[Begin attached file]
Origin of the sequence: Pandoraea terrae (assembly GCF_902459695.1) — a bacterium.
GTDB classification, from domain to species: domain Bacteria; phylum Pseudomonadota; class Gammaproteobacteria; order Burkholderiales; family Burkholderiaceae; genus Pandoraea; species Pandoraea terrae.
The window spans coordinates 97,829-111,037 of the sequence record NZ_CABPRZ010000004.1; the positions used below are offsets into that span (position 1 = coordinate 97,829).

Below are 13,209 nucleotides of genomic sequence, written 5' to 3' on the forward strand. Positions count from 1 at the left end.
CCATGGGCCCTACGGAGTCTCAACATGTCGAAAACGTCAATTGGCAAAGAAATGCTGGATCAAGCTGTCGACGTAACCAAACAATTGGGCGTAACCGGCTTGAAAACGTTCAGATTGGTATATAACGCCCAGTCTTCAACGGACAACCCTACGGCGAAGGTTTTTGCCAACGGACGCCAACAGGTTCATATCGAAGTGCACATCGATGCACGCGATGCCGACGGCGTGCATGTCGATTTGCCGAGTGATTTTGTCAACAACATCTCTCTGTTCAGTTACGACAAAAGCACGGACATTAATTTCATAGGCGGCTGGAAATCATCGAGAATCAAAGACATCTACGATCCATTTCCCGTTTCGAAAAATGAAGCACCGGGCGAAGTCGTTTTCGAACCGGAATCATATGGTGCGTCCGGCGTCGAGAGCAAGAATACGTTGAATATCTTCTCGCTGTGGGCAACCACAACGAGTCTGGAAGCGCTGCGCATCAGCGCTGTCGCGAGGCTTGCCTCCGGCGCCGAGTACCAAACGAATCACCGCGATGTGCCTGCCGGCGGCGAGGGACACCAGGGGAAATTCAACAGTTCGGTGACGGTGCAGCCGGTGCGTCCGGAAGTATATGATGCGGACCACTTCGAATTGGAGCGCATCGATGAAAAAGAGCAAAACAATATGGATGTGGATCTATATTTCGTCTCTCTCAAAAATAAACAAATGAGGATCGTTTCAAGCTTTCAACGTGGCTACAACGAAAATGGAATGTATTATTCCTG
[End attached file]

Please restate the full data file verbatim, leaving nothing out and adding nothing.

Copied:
Origin of the sequence: Pandoraea terrae (assembly GCF_902459695.1) — a bacterium.
GTDB classification, from domain to species: domain Bacteria; phylum Pseudomonadota; class Gammaproteobacteria; order Burkholderiales; family Burkholderiaceae; genus Pandoraea; species Pandoraea terrae.
The window spans coordinates 97,829-111,037 of the sequence record NZ_CABPRZ010000004.1; the positions used below are offsets into that span (position 1 = coordinate 97,829).

Below are 13,209 nucleotides of genomic sequence, written 5' to 3' on the forward strand. Positions count from 1 at the left end.
CCATGGGCCCTACGGAGTCTCAACATGTCGAAAACGTCAATTGGCAAAGAAATGCTGGATCAAGCTGTCGACGTAACCAAACAATTGGGCGTAACCGGCTTGAAAACGTTCAGATTGGTATATAACGCCCAGTCTTCAACGGACAACCCTACGGCGAAGGTTTTTGCCAACGGACGCCAACAGGTTCATATCGAAGTGCACATCGATGCACGCGATGCCGACGGCGTGCATGTCGATTTGCCGAGTGATTTTGTCAACAACATCTCTCTGTTCAGTTACGACAAAAGCACGGACATTAATTTCATAGGCGGCTGGAAATCATCGAGAATCAAAGACATCTACGATCCATTTCCCGTTTCGAAAAATGAAGCACCGGGCGAAGTCGTTTTCGAACCGGAATCATATGGTGCGTCCGGCGTCGAGAGCAAGAATACGTTGAATATCTTCTCGCTGTGGGCAACCACAACGAGTCTGGAAGCGCTGCGCATCAGCGCTGTCGCGAGGCTTGCCTCCGGCGCCGAGTACCAAACGAATCACCGCGATGTGCCTGCCGGCGGCGAGGGACACCAGGGGAAATTCAACAGTTCGGTGACGGTGCAGCCGGTGCGTCCGGAAGTATATGATGCGGACCACTTCGAATTGGAGCGCATCGATGAAAAAGAGCAAAACAATATGGATGTGGATCTATATTTCGTCTCTCTCAAAAATAAACAAATGAGGATCGTTTCAAGCTTTCAACGTGGCTACAACGAAAATGGAATGTATTATTCCTG